Purpose: To describe the salvage radical prostatectomy (sRP) experience in patients presenting with recurrent, clinically localized prostate cancer after multiple failed local treatments. Materials and Methods: Among the 251 sRP performed during 2000–2016, 11 patients had failed multiple local therapies. We describe baseline clinical characteristics at primary cancer diagnosis and prior to sRP, surgical information, complications and oncological outcomes. Results: The mean±standard deviation age at sRP was 65±5 years and the median (interquartile range) serum prostate-specific antigen (PSA) level was 2 (1.3) ng/mL. The most common first and subsequent treatments were radiotherapy and cryotherapy, respectively, with median time of 24 months from the last local treatment. The median operative time was 180 minutes and median estimated blood loss was 750 mL. Five (45.5%) patients underwent additional procedures during sRP for pre-operative morbidity from prior treatments (rectourethral fistula, urethral stricture, incontinence). Post-operative complications requiring invasive intervention occurred in 7 (63.6%) patients. Over a median follow-up of 29 (12–96) months, 10 of the 11 men (90.9%) achieved an undetectable PSA in after sRP. Three of these men with an initially undetectable PSA level experienced biochemical recurrence; the remaining 7 are without evidence of disease. Overall, no local recurrence or systemic metastasis was identified at last follow-up. Conclusions: sRP is technically feasible and offers durable cancer control in patients with recurrent prostate cancer despite having undergone multiple prior attempts at cure. These patients experience higher rates of post-operative complications and such patients must be appropriately counseled regarding the potential risks and benefits.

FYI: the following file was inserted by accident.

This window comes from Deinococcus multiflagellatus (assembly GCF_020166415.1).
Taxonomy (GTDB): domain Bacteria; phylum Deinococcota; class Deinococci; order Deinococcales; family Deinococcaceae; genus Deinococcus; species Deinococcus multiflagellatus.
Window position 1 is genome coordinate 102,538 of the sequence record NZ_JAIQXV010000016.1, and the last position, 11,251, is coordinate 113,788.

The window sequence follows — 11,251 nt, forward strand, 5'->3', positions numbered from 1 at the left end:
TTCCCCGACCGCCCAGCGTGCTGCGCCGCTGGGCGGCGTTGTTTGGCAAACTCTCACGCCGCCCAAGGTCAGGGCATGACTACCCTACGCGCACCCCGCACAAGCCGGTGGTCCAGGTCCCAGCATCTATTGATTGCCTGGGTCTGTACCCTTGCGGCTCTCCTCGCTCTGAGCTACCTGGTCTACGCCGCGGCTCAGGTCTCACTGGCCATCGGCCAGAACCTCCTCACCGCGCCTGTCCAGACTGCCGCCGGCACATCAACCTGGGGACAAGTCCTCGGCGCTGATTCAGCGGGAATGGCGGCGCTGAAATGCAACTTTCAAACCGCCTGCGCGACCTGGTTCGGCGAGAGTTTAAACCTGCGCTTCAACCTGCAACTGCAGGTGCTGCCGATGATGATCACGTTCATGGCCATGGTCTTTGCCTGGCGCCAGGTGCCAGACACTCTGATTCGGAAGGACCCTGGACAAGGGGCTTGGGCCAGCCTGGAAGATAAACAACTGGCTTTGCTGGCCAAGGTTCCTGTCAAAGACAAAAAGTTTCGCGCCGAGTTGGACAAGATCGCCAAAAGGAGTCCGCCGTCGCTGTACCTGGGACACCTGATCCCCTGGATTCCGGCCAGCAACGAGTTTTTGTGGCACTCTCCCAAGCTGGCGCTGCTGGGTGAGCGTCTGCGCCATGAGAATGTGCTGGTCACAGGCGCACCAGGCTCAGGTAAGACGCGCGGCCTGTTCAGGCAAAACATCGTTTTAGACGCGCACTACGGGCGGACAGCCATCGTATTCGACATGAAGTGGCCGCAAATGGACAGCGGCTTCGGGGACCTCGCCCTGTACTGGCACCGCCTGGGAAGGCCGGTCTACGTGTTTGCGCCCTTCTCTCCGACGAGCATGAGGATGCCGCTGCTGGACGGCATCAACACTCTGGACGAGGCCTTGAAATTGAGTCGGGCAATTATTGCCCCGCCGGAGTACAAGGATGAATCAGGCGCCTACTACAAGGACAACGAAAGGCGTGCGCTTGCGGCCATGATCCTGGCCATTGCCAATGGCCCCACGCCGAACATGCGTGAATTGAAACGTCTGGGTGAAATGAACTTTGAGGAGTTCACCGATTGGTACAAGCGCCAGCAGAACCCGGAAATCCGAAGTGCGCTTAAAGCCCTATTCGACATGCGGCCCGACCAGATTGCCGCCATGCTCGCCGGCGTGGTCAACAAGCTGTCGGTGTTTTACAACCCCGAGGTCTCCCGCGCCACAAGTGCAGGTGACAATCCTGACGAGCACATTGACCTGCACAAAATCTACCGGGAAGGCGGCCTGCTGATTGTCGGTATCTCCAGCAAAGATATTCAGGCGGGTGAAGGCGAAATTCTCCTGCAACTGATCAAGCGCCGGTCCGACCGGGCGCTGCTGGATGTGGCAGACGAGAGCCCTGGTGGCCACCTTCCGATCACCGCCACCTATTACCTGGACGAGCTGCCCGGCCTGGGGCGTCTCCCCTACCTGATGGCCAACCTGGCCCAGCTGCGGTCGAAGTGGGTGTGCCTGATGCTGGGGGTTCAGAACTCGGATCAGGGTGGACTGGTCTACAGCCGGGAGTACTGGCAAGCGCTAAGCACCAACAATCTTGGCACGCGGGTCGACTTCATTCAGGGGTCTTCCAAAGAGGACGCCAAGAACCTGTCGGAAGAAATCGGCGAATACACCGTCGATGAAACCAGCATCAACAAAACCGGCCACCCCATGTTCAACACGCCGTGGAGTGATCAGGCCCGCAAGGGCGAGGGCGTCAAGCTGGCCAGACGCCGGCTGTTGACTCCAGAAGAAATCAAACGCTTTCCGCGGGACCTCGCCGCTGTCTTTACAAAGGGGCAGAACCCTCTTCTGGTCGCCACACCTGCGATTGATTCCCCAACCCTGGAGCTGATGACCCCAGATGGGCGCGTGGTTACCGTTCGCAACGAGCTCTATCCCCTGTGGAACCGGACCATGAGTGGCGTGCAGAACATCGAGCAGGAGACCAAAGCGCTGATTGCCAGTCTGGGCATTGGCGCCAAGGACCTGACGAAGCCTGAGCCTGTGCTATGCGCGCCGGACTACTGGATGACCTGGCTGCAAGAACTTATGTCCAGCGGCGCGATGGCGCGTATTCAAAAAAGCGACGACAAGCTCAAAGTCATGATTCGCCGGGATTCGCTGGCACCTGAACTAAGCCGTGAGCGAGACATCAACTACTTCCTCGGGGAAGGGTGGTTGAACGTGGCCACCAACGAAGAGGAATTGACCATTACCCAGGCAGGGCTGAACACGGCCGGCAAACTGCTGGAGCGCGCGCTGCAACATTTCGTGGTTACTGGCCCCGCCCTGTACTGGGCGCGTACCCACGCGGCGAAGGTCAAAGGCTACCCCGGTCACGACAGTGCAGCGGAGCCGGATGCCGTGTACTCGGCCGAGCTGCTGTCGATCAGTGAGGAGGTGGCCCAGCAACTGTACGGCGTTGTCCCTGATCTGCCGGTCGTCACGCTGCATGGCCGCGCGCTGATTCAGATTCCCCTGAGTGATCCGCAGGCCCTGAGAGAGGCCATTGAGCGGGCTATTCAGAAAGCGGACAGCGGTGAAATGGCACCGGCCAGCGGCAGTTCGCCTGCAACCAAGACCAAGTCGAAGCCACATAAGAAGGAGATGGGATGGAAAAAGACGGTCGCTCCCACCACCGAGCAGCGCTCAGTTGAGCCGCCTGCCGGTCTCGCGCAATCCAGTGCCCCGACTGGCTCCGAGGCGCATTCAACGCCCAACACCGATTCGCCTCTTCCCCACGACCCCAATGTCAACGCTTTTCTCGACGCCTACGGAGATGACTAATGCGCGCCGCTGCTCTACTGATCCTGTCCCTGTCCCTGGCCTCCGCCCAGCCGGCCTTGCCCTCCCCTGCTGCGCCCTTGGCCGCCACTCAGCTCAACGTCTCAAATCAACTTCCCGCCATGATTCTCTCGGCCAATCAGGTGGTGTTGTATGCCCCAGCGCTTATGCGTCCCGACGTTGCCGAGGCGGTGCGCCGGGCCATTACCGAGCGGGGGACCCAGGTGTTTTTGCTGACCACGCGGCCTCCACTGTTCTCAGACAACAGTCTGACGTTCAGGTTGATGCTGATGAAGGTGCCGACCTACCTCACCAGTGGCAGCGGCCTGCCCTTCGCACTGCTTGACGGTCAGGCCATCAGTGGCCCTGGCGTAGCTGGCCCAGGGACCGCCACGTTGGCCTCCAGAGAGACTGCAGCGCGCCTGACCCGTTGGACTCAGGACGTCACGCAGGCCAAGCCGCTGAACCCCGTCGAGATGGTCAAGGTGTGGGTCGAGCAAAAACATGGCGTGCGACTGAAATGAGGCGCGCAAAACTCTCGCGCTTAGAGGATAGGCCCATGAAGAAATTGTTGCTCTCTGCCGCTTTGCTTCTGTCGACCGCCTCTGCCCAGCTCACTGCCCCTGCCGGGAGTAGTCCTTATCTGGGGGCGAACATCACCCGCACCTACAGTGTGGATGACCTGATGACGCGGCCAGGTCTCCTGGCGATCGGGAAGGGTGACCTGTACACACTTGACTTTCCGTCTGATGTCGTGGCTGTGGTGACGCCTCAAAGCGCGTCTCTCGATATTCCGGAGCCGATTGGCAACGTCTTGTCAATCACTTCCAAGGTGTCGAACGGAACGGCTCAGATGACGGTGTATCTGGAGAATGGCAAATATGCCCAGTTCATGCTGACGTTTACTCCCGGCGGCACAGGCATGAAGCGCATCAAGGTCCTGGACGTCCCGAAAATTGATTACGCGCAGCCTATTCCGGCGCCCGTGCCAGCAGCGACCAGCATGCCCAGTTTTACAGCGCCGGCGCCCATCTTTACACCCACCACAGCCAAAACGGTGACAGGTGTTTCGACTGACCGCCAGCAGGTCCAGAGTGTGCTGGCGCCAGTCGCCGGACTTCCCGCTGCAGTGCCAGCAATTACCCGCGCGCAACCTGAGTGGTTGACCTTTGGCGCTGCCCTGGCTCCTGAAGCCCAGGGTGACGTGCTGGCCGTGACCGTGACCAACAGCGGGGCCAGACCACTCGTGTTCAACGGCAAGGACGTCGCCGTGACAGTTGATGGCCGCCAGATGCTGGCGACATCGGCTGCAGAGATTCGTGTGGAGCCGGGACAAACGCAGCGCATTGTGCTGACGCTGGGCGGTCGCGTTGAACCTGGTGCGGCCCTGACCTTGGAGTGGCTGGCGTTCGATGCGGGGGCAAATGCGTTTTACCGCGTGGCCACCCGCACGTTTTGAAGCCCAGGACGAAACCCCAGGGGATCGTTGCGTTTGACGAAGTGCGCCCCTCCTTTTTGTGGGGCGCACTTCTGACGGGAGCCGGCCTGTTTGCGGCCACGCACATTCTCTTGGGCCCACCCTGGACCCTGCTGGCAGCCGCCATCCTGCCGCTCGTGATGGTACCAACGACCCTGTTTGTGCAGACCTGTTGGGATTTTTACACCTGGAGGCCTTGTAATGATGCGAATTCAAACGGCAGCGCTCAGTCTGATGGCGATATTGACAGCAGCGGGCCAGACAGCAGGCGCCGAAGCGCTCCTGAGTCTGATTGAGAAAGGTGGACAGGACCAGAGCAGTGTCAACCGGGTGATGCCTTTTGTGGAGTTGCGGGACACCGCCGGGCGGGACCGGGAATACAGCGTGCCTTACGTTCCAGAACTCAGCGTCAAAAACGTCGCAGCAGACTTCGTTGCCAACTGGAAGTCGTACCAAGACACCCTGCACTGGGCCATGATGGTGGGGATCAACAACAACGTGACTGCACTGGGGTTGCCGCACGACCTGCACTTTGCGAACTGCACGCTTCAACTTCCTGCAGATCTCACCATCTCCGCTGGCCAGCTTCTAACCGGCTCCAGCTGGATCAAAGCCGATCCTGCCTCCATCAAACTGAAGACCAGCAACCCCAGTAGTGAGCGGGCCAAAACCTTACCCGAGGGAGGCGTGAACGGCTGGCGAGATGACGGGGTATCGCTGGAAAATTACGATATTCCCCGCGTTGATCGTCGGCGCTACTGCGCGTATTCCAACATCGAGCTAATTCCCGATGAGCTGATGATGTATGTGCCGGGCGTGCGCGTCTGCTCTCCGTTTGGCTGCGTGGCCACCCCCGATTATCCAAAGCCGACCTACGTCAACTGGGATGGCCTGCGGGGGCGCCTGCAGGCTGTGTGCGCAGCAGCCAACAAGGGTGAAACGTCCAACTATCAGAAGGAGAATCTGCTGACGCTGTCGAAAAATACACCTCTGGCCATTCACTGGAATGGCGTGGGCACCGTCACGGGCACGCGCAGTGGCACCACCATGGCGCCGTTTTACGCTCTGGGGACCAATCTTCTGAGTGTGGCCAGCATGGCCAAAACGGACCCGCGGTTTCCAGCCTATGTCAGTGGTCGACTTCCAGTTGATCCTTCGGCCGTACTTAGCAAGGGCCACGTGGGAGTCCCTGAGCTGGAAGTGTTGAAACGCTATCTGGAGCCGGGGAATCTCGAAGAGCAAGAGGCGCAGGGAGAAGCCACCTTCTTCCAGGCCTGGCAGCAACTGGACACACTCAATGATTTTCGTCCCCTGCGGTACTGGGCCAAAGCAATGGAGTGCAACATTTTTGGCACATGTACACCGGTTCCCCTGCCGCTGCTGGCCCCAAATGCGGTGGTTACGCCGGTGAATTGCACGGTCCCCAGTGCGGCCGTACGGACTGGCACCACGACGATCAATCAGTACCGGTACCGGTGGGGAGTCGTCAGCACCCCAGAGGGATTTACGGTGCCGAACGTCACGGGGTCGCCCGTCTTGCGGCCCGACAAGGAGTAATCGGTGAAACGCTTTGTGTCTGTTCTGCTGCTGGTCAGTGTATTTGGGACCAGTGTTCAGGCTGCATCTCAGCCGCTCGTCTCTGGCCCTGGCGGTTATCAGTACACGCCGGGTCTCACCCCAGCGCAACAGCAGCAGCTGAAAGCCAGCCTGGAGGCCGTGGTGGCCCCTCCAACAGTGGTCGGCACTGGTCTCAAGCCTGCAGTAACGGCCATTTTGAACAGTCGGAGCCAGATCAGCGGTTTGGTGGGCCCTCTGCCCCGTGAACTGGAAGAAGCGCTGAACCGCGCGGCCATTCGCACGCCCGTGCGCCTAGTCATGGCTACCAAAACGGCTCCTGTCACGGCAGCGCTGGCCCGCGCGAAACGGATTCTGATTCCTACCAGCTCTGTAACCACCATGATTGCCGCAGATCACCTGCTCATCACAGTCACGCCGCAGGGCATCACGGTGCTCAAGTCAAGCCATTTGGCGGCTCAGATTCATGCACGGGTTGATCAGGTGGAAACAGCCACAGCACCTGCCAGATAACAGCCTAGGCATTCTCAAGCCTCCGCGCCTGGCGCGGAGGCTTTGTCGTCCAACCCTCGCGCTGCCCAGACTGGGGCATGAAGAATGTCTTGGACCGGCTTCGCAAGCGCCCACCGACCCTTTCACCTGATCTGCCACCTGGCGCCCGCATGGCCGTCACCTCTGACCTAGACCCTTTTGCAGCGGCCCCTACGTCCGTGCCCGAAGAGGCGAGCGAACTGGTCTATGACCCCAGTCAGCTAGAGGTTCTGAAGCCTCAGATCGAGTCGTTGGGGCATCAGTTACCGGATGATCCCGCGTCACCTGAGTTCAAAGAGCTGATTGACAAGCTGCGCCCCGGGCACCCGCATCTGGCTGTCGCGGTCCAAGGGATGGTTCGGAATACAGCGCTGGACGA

- Prostatic neoplasms
- Salvage therapy